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10 tips to maximise your tax return before June 30

·Director Of Tax Communications, H&R Block
·5-min read
Compilation image of crowd of people walking with pile of cash
Make sure your tax affairs are in order ahead of the end of the financial year. (Source: Getty)

With just a few weeks to go until the end of the tax year, you might think it’s too late to knock your taxes for the year into shape. However, even this close to the end of the financial year (EOFY), there are still some last minute planning opportunities to maximise your refund for the year.

So, what should you be doing as we head towards June 30?

Read more from Mark Chapman:

Here are 10 tips to get ahead.

1. Gather your records

Take some time out to gather together all the information you will need to help you prepare your tax returns, including invoices and receipts for work-related expenses and any bank/credit card statements that contain items of work-related expenses that you no longer have (or never had) receipts or invoices for.

If you’re not sure if it’s claimable, keep the receipt or invoice to one side and discuss it with your tax agent.

Remember, if you don’t have the paperwork, you can’t claim a deduction, spare yourself a stressful document hunt and get it all together in advance.

Also, if you’re claiming any expenses that have a work-related element and a private element (such as for the use of a personal mobile phone) set some time aside to work out what a reasonable apportionment is for the work-related bit.

2. Calculate your home office costs

If you are in employment but work from home, either occasionally or all the time, you are entitled to deductions for costs arising from working at home.

The expenses that you can claim include:

  • Heating, cooling and lighting

  • Cleaning costs

  • Decline in value (depreciation) of home office furniture and fittings, office equipment and computers (for items over $300)

  • Computer consumables, stationery, telephone and internet costs

  • Items of capital equipment (such as furniture, computers and associated hardware and software) which cost less than $300 can be written off in full immediately

And remember, any purchases you make now can be deducted in this year’s tax return which, from a cash flow point of view, helps to minimise the time between purchase and tax deduction.

3. Update your log book

If you use the log-book method, now is the time to check that your log-book is up to date and that you have all the receipts, invoices and records of journeys which you will need to calculate and substantiate your claim.

If you use the cents per kilometre method, you will still need a record of all work-related journeys during the year.

The Australian Taxation Office (ATO) will be looking particularly closely at car claims this year, with average claims expected to be substantially down due to COVID-19, so it’s important that your records are correct and complete.

4. Log your mobile phone usage

If you used your personal mobile phone for work purposes, you can claim a deduction for the business related use.

Make sure you have your phone bills collected together and have kept a log of your business/personal use over a four-week period. That percentage can then be applied to the whole year.

5. Make a charitable donation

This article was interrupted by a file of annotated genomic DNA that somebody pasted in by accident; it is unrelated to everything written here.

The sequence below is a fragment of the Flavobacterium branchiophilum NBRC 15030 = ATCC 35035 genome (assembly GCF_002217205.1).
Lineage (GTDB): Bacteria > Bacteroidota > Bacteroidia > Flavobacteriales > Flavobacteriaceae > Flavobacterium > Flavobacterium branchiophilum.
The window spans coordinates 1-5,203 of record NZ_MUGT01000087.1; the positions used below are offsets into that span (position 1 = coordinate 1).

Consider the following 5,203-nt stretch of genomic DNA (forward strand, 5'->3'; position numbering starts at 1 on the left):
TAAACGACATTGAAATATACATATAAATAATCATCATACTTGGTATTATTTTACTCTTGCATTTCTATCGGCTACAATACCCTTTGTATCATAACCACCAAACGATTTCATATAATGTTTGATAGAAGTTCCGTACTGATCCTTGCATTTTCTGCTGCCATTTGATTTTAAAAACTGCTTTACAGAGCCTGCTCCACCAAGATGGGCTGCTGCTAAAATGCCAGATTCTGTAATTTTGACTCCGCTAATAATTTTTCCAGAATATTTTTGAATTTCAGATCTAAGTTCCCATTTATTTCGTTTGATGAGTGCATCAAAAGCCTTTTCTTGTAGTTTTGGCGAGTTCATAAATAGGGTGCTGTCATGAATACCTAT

Make a last minute charitable donation. You can claim a deduction for donations of more than $2 to a registered charity provided you have a receipt for the donation.

6. Prepay some expenses

You can claim a tax deduction this year for expenses which wholly or partly relate to next year.

So, if you have some spare cash, consider paying things like union fees, professional subscriptions and annual insurance premiums in advance in order to accelerate the deduction.

7. Buy a new handbag

If you use a bag for work, to carry papers or a laptop perhaps, you can claim a tax deduction for the cost. That could include a briefcase, a backpack or a handbag, whichever suits your needs.

8. Make a tax deductible super contribution

If you have some spare cash, look at making a personal contribution into your super fund.

Provided the total amount of your contributions (including the contributions made on your behalf by your employer) does not exceed $27,500, this can be a great way to boost your retirement savings and claim a tax deduction for the personal contribution.

The payment must be made by June 30 and you need to advise your super fund that you’ve made the payment by the time you lodge your tax return.

Your super fund or accountant can give you guidance on how to complete the form and there’s a standard form on the ATO website.

9. Offset capital gains against capital losses

If you’ve disposed of shares or any other form of investment and you know you’ve made a capital gain, take a look at your investment portfolio and consider disposing of any assets which you know are sitting at a loss.

Compilation image of share market on phone screen with pile of cash
Review your portfolio before the end of the financial year and think about offloading assets which are at a loss. (Source: Getty)

The resulting capital losses can be offset against the capital gain.

Be careful though.

The ATO takes a hard line against so-called “wash sales”. This refers to the sale of an asset before the year end and the purchase of a substantially identical asset immediately after the year end.

The ATO regard the purchase and the sale as effectively the same asset and have issued a tax ruling which states that they can apply the anti-avoidance provisions to cancel any tax benefits and apply penalties.

10. Seek expert help

Speak to a tax agent like H&R Block which can identify exactly what you need to do to get into shape for the 2022 tax season and maximise your deductions.

Mark Chapman is director of tax communications at H&R Block.

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